There are times when things happen to people, tragedy strikes, a young person dies, a parent with young children dies- and I wonder why God? Why did this happen? Why didn’t you heal them?
I know that you can, and sometimes you do, but why not this time?
Have you ever felt that way? I have been angry at God sometimes for this very thing- wondering why some children grow up in homes where their parents abuse and neglect them, while others are showered with love and attention in abundance. How can God stand it?
I can’t see a pattern. Tragedy seems to strike randomly, without rhyme or reason.
In Sacred Parenting, Gary L. Thomas says that he feels God chooses to heal- not based on faith or obedience necessarily- but perhaps this is “God’s providential choice, offered without explanation or apology.”
He continues, “here is where the Lord seems to beckon us to what the ancients called the spiritual discipline of surrender. Paganism seeks to manipulate divine forces to serve human will: Do the right thing, and you obligate God to respond in a certain way. Authentic Christianity seeks to surrender the human will in order to serve and give glory to the divine God.”
I remember reading this and thinking, I don’t know how I feel about this portrayal of God. Then he goes on to talk about how mysterious God is, there are so many things that we can’t explain or understand.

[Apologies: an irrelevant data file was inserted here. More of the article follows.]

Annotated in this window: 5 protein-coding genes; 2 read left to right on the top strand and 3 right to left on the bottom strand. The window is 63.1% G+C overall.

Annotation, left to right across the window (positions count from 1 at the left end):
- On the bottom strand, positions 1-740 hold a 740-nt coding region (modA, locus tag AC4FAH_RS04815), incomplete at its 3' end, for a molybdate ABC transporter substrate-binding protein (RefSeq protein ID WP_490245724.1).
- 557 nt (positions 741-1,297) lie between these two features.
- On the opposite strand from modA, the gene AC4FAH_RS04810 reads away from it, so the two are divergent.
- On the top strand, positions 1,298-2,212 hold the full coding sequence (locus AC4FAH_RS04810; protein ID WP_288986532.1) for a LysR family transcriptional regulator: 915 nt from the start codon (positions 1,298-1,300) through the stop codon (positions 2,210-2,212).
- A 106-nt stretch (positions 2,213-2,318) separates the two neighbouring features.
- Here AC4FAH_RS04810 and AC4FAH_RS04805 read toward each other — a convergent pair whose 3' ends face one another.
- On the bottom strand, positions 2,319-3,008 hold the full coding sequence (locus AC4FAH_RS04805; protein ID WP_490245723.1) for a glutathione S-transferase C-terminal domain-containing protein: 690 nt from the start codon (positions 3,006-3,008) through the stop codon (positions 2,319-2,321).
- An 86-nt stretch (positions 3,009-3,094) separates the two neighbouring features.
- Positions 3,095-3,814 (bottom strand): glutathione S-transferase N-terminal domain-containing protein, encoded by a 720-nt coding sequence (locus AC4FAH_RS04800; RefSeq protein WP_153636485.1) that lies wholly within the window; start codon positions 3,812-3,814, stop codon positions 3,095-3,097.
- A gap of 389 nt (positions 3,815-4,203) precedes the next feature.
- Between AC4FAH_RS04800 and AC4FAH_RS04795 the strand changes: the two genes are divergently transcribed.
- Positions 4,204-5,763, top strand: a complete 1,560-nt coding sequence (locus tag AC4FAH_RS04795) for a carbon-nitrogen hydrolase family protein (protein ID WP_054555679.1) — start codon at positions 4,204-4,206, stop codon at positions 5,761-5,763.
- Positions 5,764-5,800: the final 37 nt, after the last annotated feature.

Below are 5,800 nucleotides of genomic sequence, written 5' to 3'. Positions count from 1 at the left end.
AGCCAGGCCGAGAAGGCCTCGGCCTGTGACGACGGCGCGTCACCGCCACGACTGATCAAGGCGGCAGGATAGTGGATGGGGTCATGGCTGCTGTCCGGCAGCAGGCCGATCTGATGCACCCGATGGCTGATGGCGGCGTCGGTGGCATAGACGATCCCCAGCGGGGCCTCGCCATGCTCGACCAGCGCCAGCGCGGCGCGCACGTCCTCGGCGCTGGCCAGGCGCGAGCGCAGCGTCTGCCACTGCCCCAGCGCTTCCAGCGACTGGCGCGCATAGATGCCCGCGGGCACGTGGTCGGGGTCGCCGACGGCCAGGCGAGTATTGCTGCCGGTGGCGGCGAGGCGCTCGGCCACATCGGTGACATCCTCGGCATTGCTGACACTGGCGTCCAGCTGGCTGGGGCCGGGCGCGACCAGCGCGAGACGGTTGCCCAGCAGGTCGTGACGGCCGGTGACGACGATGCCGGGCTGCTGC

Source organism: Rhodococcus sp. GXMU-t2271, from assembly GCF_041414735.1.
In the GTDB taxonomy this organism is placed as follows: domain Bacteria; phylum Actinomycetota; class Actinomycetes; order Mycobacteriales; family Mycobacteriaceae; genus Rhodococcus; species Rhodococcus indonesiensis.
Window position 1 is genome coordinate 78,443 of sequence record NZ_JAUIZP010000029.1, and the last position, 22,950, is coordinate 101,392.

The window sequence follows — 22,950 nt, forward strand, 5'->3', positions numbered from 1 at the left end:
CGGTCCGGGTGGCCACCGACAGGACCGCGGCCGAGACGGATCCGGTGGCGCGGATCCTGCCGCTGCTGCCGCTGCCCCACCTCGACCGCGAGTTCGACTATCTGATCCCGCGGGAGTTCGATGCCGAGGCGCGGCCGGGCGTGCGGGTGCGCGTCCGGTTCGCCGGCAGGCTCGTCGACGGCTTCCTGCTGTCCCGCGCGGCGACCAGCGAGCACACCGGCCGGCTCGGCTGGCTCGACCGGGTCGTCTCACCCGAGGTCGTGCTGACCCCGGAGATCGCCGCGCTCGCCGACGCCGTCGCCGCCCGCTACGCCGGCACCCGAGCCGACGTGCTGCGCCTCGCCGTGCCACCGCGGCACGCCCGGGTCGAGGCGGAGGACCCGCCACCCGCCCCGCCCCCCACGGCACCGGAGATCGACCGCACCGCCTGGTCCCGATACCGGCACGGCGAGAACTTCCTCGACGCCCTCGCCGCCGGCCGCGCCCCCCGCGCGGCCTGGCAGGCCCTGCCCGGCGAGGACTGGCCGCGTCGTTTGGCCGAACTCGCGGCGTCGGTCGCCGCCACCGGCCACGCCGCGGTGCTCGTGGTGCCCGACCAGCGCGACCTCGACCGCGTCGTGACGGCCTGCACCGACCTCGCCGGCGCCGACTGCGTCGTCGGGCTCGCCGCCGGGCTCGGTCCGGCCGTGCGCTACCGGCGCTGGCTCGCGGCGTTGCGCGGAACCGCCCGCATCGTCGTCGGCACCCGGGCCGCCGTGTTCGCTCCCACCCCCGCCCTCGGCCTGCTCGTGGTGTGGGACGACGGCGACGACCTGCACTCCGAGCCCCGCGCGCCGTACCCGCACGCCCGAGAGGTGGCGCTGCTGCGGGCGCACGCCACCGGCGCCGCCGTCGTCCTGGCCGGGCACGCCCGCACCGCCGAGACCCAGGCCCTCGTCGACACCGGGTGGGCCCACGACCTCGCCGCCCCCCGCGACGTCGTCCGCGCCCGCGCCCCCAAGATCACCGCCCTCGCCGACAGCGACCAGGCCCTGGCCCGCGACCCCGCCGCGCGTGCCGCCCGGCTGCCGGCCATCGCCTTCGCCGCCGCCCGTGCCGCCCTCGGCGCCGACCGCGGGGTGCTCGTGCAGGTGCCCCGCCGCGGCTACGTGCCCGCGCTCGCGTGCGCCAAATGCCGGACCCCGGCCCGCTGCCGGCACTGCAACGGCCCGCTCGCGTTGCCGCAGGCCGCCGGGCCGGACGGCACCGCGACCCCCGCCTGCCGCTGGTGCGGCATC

So when people mourn, we mourn with them, for the desperate sense of sadness and injustice. That this was not how it was meant to be, sadness and death, tragedy.
There are no easy answers to the questions that arise, and to try to provide them is more for ourselves than for those who are grieving- we want to have a reason- or good answers.
The Bible teaches us how to respond to tragedy and grief in our own lives and those around us- but it does not explain the why. Why tragedy strikes certain families and not others. We don’t know.
Trust enters the picture- we have to choose to trust God with all the things we can’t know, and believe that He loves our children even more than we do.
He loves us more than anyone else- so when we can’t see the reason and we can’t understand- that gives us all the more reason to cling to God because we know that He understands- not only the depth of our grief and sense of injustice, but He also sees the whole picture and we can trust Him with all that is outside what we can know in this life.
I don’t know. Even after writing all of this, I feel as though it all seems inadequate? How can I truly know or comprehend how I might respond to grief until I go through a horrible tragedy?
Can we understand the depth of sorrow nor how one navigates it without ever entering into it ourselves? So I wonder, what has brought comfort to those who have gone through the most awful tragic situations? How have they responded?
A professor from the one of the schools I attended recently lost his daughter to a pulmonary embolism- completely unexpected, without warning- she died at 32. Here are some of his thoughts (these are links to articles on his blog)
- Good Grief: Soundings, Part One
- Good Grief: Soundings, Part Two- Five things not to say to the Grieving
- Good Grief: Soundings, Part Three- The Hope of Grieving
- Good Grief: Soundings, Part Four- Let Yourself Grieve
- Good Grief: Soundings, Part Five- We have no right to life
- Good Grief: Soundings, Part Six- The Ante-Chamber to Eternity
- Good Grief: Soundings, Part Seven- Wisdom for Consoling
- Good Grief: Soundings, Part Eight-on Praying
I hope that you find comfort in the words of someone who is presently working his way through grief- and understands the depth of pain that can come from unexpected loss.
If you have links or thoughts to share that would help those who may be grieving, please leave a comment.